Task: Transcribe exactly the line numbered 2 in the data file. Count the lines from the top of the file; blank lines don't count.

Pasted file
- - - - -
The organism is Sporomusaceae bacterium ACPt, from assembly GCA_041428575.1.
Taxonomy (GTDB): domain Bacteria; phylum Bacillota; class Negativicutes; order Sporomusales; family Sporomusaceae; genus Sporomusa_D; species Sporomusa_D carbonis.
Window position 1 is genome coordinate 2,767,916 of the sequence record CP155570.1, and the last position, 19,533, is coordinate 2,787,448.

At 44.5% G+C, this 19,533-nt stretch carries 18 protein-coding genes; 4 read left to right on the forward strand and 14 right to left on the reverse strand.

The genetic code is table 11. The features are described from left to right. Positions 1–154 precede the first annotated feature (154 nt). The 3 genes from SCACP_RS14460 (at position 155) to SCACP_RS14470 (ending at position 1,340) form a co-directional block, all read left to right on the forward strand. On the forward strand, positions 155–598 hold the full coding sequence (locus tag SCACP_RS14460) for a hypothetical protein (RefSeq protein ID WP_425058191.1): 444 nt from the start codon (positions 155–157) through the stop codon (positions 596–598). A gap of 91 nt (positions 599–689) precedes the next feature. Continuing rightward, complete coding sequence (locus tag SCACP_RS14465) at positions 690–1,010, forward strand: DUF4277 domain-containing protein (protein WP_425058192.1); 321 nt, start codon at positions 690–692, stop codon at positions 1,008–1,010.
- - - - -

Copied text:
Taxonomy (GTDB): domain Bacteria; phylum Bacillota; class Negativicutes; order Sporomusales; family Sporomusaceae; genus Sporomusa_D; species Sporomusa_D carbonis.